Tuesday, November 3, 2009

The Future of Possessions

After writing my last post about Christian book (Bible, even!) burners, I have been thinking about the futility of book burning as a means of destroying ideas. Much of the credit for that goes to the dual developments of computers and the Internet; the access and ubiquity that these two forces have provided have given us some pretty interesting social developments.

Odd as it may seem, the advent and progress of the Information Age has made me less materialistic. I may be alone in this, but I find that my desire to possess physical objects has been steadily declining. I say "physical objects" because my desire to engage in the world has not changed. In fact, it has increased.

Take photographs as an example: ten years ago I took all of my photos on film. A roll of film contained 24 to 36 frames and all of it needed to be developed. This forced me to think of each shot as something special and important. When I had the pictures developed, I had them. They were unique and personal and physical. I usually got duplicates (because why not?) and might give one away. I still have all of these photos, weighing down a few boxes in my closet. I'll probably have them until I die. Digital photography has changed that for me and I sincerely miss the care I had to take with my pictures. I still take care to frame and shoot each photo, of course, but my camera's memory card will hold over 300 photos, so there's really no need to worry if a picture is 'good enough' to take. I'll also miss the excitement I got when picking up the photos from the developer. I'll miss opening the envelope up in the car and looking through them all before leaving the parking lot. And, of course, I'll miss having the photos in physical form. Sure, I can print them out - I don't have a photo printer, but I can certainly get a fine one at a reasonable price - but there's not really any need. Why load up more boxes with photos when I can just burn them to a data DVD and keep them that way?

And see, that's exactly where the divergence begins. I have so many digital photos from the past five years saved to multiple CDs and DVDs, not to mention hard drives and scattered across the Internet. There's no concept of a unique or original photo anymore so each one becomes less important. And although these digital photos are relatively secure, it is unlikely that I will look through them very often. In fact, there are plenty - hundreds if not thousands - that I will never see again. If a picture is worth a thousand words, then a thousand pictures simply becomes tl;dr.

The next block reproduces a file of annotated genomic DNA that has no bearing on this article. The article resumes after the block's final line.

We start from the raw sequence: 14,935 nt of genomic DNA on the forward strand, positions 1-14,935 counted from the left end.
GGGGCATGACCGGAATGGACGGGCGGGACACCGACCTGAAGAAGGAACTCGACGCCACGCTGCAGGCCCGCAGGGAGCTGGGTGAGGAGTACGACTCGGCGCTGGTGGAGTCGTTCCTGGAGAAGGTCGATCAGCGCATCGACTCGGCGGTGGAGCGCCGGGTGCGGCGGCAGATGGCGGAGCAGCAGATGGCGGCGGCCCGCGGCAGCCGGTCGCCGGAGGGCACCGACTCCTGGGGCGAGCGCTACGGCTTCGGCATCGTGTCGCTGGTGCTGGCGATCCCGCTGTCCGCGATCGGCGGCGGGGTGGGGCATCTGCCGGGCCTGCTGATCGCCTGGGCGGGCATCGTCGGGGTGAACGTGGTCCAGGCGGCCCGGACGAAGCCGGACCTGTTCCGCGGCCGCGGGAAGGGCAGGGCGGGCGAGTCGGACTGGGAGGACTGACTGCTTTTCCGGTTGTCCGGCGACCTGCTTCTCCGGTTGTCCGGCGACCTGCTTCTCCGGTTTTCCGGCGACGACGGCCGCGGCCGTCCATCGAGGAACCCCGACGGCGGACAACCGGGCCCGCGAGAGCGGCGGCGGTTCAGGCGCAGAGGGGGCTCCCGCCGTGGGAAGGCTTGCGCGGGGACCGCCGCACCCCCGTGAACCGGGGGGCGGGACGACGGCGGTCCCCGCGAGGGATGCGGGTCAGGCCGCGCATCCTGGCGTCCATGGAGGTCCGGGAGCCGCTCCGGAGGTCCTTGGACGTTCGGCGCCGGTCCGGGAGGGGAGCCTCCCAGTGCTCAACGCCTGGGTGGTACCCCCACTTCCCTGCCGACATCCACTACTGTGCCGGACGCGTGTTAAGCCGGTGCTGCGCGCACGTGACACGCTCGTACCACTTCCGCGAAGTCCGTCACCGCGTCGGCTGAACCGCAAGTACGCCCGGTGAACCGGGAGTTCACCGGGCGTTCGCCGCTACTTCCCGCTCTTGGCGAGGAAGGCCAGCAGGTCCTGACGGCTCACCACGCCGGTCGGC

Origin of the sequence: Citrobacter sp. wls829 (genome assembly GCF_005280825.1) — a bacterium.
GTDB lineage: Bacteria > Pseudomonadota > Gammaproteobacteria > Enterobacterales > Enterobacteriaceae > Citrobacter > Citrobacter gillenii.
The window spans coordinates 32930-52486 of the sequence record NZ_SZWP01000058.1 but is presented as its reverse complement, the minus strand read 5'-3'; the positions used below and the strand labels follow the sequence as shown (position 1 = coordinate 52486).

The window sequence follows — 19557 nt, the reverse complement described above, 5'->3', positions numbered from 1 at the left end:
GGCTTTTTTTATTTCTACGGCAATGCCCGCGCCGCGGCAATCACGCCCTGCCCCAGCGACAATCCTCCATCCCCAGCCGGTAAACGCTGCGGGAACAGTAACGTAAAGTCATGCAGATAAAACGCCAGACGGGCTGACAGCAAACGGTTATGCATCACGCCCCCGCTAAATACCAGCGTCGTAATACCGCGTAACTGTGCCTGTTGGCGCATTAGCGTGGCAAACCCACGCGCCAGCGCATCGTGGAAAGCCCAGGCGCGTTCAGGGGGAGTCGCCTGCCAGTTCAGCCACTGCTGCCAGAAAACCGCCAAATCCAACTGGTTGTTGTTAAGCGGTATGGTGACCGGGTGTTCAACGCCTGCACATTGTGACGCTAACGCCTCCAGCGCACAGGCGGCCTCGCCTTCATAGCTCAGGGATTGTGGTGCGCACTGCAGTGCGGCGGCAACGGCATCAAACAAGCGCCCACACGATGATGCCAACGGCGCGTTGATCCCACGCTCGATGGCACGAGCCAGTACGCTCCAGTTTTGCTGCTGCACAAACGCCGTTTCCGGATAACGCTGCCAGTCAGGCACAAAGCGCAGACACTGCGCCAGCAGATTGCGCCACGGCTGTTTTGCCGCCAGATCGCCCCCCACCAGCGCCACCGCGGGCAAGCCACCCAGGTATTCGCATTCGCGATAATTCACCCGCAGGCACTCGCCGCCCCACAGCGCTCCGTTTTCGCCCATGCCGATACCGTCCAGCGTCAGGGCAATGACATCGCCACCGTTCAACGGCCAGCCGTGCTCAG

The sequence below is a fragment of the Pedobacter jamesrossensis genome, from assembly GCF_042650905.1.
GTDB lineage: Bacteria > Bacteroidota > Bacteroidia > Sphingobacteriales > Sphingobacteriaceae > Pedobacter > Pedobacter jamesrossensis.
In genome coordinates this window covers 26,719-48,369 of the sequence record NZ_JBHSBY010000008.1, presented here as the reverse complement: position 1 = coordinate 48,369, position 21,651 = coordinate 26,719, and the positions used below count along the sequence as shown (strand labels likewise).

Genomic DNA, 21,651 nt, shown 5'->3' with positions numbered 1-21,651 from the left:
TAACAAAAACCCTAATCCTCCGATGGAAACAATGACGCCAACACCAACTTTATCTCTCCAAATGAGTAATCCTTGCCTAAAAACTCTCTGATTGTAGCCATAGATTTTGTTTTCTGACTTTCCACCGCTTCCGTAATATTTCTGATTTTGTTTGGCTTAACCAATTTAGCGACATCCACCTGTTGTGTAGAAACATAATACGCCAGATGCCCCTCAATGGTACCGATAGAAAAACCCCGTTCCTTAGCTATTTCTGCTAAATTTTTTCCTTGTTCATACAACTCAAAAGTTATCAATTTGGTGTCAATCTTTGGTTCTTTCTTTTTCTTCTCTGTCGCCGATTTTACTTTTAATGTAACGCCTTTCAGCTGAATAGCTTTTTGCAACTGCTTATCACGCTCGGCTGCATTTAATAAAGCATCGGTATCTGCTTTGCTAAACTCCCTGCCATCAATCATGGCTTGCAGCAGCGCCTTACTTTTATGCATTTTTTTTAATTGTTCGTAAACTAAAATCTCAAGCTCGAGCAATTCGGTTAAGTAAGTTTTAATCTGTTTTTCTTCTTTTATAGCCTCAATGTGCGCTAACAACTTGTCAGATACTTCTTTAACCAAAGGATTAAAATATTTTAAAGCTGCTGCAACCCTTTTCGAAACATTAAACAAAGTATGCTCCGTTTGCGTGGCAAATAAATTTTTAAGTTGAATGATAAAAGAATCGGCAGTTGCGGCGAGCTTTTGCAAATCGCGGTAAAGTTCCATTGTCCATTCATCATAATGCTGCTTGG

Is this a bad thing? I don't think so. I am no longer obsessed with these photos, no longer concerned with their safety. I don't have to watch them any more - I have given them over to the Internet for safekeeping. The same could be said for music, although I have stubbornly resisted (and will continue to resist for the foreseeable future) digital music. But the principle is there. Music bought on iTunes is more easily forgotten than music bought at a record store, even if it sounds exactly the same. Movies and television are similarly fated. We still buy the occasional DVD, but those purchases are very rare anymore. With Hulu and Netflix, we have essentially got an unlimited and very convenient video library at our disposal. Even our personal computers are becoming disposable. I am in the market for a new one and I realize that, aside from the above-mentioned need for photo storage, I have very little need for any kind of physical memory. Practically everything I do is online.

I still buy DVDs, I still buy CDs, I still buy games and books and magazines. But the day is coming when those things aren't going to matter to us anymore. Think of children growing up today and their attitudes toward hard-copies of various media. When they are 20 years old they won't buy books or CDs - they'll simply download them. And nothing will really change except that the information is shared instead of owned.

Maybe this is the creeping communism that everyone was worried about. It isn't difficult to imagine a world where no one needs more than a bed, some clothes and an Internet login. We could be headed to a worse future, for sure.

1 comment:

emma wallace said...

Interesting post! I just read another blog entry somewhere where the writer said that virtual items are of a lower value (and therefore should cost less) than tangible items. For me, I totally disagree! I think that the virtual music (which I do buy)/videos/books are just as valuable and I like the notion of buying knowledge or experiences rather than something material.